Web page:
In this way, Reformed theology clearly distinguishes itself from other traditions by maintaining that the sacraments are a means of grace (contra most baptistic, Anabaptist, and “Zwinglian” traditions) to our children and yet that “their efficacy resides not in the sacramental elements or in the sacramental action, nor in the character or intention of the one who administers them [contra the Roman Catholic Church], but in Christ’s blessing and the work of the Spirit in their beneficiaries. They are means of grace only to those who fulfill the conditions of the covenant of which they are signs and seals”[ii]—the “conditions” here referring to repentance and faith. And their baptism continually calls them to these twin graces.
Therefore, from the moment our children receive the sacrament of baptism, we should point them to what that sacrament signified for them. Salvation is all of God and wholly His work, and baptism serves as a good reminder of this—one we often need. This is no empty sign. The sovereign good God of the universe, who is your Father, stands behind it.
Continue in Prayer
He is also the Father who hears your prayers. So keep praying. Like the persistent widow, keep praying until your petition is realized. As the stalwart Reformed theologian Charles Hodge stated, there is “an intimate and divinely established connection between the faith of parents and the salvation of their children; such a connection as authorizes them to plead God’s promises, and to expect with confidence, that through his blessing on their faithful efforts, their children will grow up the children of God.”[iii] Do not shy away from enlisting others in the church to pray for your children, either.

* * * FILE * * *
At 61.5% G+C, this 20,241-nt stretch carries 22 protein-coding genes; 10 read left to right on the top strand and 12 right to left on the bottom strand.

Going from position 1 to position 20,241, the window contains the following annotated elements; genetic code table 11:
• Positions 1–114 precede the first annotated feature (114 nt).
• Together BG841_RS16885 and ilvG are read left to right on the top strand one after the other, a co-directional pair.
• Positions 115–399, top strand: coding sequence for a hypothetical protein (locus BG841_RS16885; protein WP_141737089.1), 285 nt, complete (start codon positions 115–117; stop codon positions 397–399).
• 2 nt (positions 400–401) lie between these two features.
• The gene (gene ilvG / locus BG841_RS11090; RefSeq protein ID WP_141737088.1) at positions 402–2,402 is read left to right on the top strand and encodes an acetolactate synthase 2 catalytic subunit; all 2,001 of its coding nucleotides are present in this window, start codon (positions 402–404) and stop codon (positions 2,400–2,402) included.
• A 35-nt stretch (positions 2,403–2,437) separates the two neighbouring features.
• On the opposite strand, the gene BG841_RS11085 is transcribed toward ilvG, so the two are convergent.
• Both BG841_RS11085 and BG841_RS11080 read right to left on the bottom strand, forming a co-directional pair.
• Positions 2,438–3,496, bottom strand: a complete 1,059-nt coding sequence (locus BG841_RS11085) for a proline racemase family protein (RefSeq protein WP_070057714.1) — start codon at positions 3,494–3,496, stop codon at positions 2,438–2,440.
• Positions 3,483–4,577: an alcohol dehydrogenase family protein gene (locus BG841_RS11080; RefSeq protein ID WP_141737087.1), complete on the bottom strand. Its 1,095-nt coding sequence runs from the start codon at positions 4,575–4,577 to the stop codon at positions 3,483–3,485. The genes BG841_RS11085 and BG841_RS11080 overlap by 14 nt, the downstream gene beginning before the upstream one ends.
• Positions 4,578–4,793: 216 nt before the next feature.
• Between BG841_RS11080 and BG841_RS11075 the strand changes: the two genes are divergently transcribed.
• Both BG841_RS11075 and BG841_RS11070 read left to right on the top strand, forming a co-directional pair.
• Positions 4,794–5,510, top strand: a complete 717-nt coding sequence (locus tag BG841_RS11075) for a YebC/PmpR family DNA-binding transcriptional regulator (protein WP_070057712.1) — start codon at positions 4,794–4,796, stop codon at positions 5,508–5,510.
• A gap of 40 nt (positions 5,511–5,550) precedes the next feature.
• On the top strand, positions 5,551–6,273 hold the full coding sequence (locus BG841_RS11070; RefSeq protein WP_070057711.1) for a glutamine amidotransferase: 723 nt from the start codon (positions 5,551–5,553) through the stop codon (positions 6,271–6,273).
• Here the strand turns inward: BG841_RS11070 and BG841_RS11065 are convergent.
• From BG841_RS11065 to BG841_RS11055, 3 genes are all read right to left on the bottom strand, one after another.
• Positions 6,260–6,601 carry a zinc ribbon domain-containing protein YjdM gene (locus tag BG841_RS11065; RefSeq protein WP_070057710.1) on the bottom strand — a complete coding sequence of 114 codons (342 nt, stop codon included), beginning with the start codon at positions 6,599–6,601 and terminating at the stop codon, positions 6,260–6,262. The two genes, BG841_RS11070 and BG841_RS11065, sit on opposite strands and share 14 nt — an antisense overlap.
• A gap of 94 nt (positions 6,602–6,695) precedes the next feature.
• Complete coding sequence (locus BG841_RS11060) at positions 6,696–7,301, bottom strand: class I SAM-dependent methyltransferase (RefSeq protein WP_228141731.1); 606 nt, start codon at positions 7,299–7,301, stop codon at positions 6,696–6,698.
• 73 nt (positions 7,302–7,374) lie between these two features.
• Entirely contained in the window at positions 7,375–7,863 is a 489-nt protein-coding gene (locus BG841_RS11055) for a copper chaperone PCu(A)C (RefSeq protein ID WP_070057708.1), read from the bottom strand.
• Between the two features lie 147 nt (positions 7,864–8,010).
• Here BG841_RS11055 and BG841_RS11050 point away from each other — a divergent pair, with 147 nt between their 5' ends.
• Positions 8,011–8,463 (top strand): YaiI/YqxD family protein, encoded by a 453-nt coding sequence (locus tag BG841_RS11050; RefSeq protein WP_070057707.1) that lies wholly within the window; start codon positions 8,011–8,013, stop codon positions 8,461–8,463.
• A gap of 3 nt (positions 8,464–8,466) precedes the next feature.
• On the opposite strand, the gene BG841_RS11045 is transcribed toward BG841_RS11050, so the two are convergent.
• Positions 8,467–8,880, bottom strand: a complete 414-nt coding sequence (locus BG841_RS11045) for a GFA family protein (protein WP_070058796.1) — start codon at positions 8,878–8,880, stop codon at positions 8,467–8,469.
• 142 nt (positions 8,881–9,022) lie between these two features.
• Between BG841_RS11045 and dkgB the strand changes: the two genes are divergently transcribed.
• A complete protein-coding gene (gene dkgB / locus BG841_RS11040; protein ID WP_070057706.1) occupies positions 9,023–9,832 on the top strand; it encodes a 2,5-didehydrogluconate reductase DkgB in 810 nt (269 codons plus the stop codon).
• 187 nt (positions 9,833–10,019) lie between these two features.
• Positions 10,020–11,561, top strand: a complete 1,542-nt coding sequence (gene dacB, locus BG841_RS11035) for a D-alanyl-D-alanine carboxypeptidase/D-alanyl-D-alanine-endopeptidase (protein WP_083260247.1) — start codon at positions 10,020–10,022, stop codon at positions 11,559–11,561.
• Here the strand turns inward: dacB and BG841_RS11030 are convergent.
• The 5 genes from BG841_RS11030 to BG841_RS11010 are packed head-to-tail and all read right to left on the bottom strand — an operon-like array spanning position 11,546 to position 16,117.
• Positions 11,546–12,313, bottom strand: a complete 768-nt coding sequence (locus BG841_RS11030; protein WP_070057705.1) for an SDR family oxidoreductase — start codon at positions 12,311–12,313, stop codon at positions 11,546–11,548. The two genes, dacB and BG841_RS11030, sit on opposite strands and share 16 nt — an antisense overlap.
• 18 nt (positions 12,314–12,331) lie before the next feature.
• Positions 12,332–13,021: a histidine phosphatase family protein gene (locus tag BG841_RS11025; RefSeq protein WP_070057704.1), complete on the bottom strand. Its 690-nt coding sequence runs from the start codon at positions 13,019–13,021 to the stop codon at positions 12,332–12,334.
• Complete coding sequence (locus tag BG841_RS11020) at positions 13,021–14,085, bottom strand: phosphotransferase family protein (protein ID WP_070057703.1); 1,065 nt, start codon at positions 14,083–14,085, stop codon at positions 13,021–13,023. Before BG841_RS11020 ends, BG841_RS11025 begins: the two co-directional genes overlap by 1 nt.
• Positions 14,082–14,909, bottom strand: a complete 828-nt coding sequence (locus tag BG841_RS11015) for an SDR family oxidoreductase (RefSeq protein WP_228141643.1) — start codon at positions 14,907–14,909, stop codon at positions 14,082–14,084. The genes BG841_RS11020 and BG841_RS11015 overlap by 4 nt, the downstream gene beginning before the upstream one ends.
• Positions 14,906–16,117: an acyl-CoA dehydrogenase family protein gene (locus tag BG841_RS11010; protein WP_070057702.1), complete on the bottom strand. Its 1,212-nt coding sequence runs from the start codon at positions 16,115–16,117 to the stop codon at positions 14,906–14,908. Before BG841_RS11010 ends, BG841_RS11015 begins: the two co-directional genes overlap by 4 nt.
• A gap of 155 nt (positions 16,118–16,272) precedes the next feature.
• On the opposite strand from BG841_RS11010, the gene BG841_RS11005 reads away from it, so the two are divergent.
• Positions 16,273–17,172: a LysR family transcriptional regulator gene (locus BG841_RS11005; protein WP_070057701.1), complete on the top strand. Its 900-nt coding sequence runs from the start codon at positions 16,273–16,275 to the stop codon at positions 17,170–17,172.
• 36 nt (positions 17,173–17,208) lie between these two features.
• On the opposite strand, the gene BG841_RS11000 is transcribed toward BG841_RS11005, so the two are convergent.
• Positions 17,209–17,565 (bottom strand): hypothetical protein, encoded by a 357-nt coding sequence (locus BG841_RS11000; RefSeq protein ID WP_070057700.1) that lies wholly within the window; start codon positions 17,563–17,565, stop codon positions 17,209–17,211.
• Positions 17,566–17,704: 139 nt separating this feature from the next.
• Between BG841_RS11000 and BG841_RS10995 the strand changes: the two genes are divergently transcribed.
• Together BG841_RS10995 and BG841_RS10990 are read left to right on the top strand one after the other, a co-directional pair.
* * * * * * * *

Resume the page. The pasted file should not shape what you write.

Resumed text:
Above all, continue to hope. Not one of our covenant children is too far gone for God’s grace to be able to reach him or her. Never allow our adversary to sow a lie in your mind to the contrary. No matter how great her sin, no matter how hard his heart, no matter how firm her resolve, no matter how strident his tongue, no matter how advanced her years, our Lord can work the miracle of conversion for a covenant child in the blink of an eye. So keep praying with hope. He is a covenant-keeping God. “O Father, this was one of the children of the covenant community. Lord, this child is marked by baptism. Save this child, I pray! Make my child your child. I know that you love me and hear my prayers, so I will keep praying and hoping and trusting.”
Know His Rest
One of my favorite verses in all the Scriptures is the wonderful promise of our Christ, “Come to me all who are weary and heavy laden, and I will give you rest” (Matt. 11:28). This promise is ours as we come to Christ in saving faith, yet it is a promise we need to return to again and again. And it is a promise you need to refresh in your mind, dear Christian parent: God provides great rest for Christian parents of prodigal children. He does not turn a blind eye or a deaf ear to his children—and you are his child. He is a covenant-keeping God, and we can pray for our children with confidence that he will make our children his children, because he works according to his covenant promises. Our God has declared that His promises are not only for us but for our children; let’s live, pray, and believe this. All this truth we professed to believe as we brought our children to the waters of baptism. Let us continue to rest in the fact that He is worthy of our trust.
[Editor’s Note: For more about the blessing of baptism, please see Jason Helopoulos, Covenantal Baptism (Phillipsburg, NJ: P&R Publishing, 2021).]
[i] Geoffrey W. Bromiley, Children of Promise: The Case for Baptizing Infants (repr., Eugene, OR: Wipf & Stock, 1998), 81.
[ii] Robert Letham, Systematic Theology (Wheaton, IL: Crossway, 2019), 645.
[iii] Charles Hodge, “Bushnell on Christian Nurture,” Biblical Repertory and Princeton Review 19, no. 4 (October 1847): 507. reprinted in Charles Hodge, Essays and Reviews (New York, 1857), 309.